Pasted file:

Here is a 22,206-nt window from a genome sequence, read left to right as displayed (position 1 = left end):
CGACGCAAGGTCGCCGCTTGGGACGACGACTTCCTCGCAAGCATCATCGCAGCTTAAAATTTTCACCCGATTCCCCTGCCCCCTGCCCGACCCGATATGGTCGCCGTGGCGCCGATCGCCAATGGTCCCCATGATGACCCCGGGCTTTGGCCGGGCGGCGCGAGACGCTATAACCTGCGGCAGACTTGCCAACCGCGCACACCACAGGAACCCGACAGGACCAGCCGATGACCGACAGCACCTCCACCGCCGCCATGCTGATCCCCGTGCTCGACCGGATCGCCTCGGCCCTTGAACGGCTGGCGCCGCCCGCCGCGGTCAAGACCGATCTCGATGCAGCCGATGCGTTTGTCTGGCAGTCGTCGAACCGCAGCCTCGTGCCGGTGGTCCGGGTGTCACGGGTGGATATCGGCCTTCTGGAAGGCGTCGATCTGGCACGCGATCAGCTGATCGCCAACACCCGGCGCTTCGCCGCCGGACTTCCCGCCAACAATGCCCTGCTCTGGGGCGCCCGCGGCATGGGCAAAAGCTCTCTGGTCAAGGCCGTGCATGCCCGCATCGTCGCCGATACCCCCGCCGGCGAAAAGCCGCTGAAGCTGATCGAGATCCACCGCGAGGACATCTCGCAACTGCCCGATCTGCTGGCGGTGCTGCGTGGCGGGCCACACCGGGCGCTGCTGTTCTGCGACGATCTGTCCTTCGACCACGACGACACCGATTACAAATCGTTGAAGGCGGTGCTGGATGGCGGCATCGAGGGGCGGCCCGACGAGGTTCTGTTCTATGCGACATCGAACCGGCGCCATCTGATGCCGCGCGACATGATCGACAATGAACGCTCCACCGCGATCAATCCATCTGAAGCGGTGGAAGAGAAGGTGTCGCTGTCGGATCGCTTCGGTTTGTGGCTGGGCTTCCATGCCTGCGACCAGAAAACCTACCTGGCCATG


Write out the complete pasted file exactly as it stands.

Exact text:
Here is a 22,206-nt window from a genome sequence, read left to right as displayed (position 1 = left end):
CGACGCAAGGTCGCCGCTTGGGACGACGACTTCCTCGCAAGCATCATCGCAGCTTAAAATTTTCACCCGATTCCCCTGCCCCCTGCCCGACCCGATATGGTCGCCGTGGCGCCGATCGCCAATGGTCCCCATGATGACCCCGGGCTTTGGCCGGGCGGCGCGAGACGCTATAACCTGCGGCAGACTTGCCAACCGCGCACACCACAGGAACCCGACAGGACCAGCCGATGACCGACAGCACCTCCACCGCCGCCATGCTGATCCCCGTGCTCGACCGGATCGCCTCGGCCCTTGAACGGCTGGCGCCGCCCGCCGCGGTCAAGACCGATCTCGATGCAGCCGATGCGTTTGTCTGGCAGTCGTCGAACCGCAGCCTCGTGCCGGTGGTCCGGGTGTCACGGGTGGATATCGGCCTTCTGGAAGGCGTCGATCTGGCACGCGATCAGCTGATCGCCAACACCCGGCGCTTCGCCGCCGGACTTCCCGCCAACAATGCCCTGCTCTGGGGCGCCCGCGGCATGGGCAAAAGCTCTCTGGTCAAGGCCGTGCATGCCCGCATCGTCGCCGATACCCCCGCCGGCGAAAAGCCGCTGAAGCTGATCGAGATCCACCGCGAGGACATCTCGCAACTGCCCGATCTGCTGGCGGTGCTGCGTGGCGGGCCACACCGGGCGCTGCTGTTCTGCGACGATCTGTCCTTCGACCACGACGACACCGATTACAAATCGTTGAAGGCGGTGCTGGATGGCGGCATCGAGGGGCGGCCCGACGAGGTTCTGTTCTATGCGACATCGAACCGGCGCCATCTGATGCCGCGCGACATGATCGACAATGAACGCTCCACCGCGATCAATCCATCTGAAGCGGTGGAAGAGAAGGTGTCGCTGTCGGATCGCTTCGGTTTGTGGCTGGGCTTCCATGCCTGCGACCAGAAAACCTACCTGGCCATG